500 fpm (2.5 m/s). Operating costs were estimated using
disposal. In the author’s experience, in many instances
energy simulation software based on actual anticipated
pre-filters do not provide beneficial LCC when used
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57
COLUMN ENGINEER’S NOTEBOOK
occupancy and operating schedules. Initial air handler
costs were determined by actual selections with manufacturers on the projects. Final filter pressure drops
were assumed at three-times initial filter pressure drop.
Static pressure setpoint reset was used in the energy
simulations.
The local time-of-use electrical rate table was used
in the model to calculate the electrical energy savings.
The average electrical rate was $0.156/kWh for these two
applications.
Case 1 is a 100% outdoor air VAV air handler serving an
educational lab building in Riverside, California. This
air handler is required to operate 24/7 for life safety purposes but the building is occupied on weekdays from 6
am to 8 pm. The lab spaces were required to maintain a
minimum 6 air changes per hour (ach) during occupied
mode and 4 ach during unoccupied mode.
Table 1 shows the differences between 400 fpm (2 m/s)
and 500 fpm (2.5 m/s) air handler selections.
The Case 1 energy cost savings resulted in a 5.6 year
simple payback based on the 24/7 operation, load profiles and high cost of electricity in California. With a
$0.10/kWh average cost of electricity, the simple payback
would change to 8.8 years. The costs assume no added
costs for the additional space required and additional
weight of the larger air handler. Increasing the height
and/or width of the unit could lower the air handler face
velocity.
Case 2 (Table 2) is a VAV air handler with a return/relief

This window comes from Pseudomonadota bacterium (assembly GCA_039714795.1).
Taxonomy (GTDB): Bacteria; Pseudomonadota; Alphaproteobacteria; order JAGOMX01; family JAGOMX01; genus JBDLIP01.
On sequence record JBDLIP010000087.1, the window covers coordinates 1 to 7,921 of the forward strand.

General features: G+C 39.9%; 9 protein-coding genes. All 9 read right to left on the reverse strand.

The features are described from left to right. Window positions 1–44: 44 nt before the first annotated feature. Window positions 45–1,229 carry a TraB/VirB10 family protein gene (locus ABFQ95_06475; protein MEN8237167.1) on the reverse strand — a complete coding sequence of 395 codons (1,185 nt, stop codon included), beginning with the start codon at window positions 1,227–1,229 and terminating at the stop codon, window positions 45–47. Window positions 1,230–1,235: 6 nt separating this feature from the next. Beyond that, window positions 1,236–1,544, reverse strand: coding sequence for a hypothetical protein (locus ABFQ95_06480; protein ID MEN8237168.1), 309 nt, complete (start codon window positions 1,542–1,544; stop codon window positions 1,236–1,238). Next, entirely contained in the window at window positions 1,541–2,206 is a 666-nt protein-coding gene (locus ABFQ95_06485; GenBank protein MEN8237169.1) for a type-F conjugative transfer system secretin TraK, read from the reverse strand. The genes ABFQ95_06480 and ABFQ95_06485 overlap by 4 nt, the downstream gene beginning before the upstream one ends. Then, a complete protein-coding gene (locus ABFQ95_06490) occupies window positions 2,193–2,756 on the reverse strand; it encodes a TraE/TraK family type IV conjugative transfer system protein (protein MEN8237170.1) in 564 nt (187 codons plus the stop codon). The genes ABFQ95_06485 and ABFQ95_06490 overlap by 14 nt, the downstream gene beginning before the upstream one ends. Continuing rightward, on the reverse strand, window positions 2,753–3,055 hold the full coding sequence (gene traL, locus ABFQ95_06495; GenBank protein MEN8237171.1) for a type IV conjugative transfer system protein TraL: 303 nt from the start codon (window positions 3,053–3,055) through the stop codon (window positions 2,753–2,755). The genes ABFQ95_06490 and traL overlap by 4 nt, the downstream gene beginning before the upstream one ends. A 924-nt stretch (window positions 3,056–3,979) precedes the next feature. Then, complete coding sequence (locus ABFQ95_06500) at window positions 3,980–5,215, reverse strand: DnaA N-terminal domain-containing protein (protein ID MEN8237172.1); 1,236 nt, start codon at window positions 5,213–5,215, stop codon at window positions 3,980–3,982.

fan serving an educational administration building on
the same college campus. This air handler only operates
on weekdays from 6 a.m. to 6 p.m.
The energy cost savings provided a much longer
payback than Case 1 due to the relative lower hours of
operation and lower annual load profile. Both Case 1
and Case 2 show little difference in weight. The increase
in unit casing weight is offset by the reduced coil and
motor weight.
In the author’s experience, it is best to work with several air handler manufacturers to evaluate selections
and ways to reduce energy costs while minimizing first
cost premiums. Projects that tend to have higher annual
hours of operation and/or high internal loads tend to
show favorable results for selecting air handlers with
lower face velocities.
Concluding Remarks
Advertisement formerly in this space.
Low pressure drop air handlers can be beneficial in
reducing energy consumption in high-performance
building design. Other benefits of low pressure drop
systems are less noise, more effective dehumidification,
and better filter effectiveness.
Energy cost savings is dependent on the air handler application, load profiles and operating hours.
Simulation tools help provide a better understanding of
part-load performance and operating costs to determine
the optimum face velocity considerations.
References
1. Energy Design Resources. 2009. Advanced Variable Air Volume System
Design Guide.
2. Taylor, S. 2011. “Optimizing design & construction of chiller plants.”
ASHRAE Journal (12).
3. Chimack, M., D. Sellers. 2000. “Using extended surface air filters
in HVAC systems: reducing utility and maintenance costs while benefiting the environment.” ACEEE.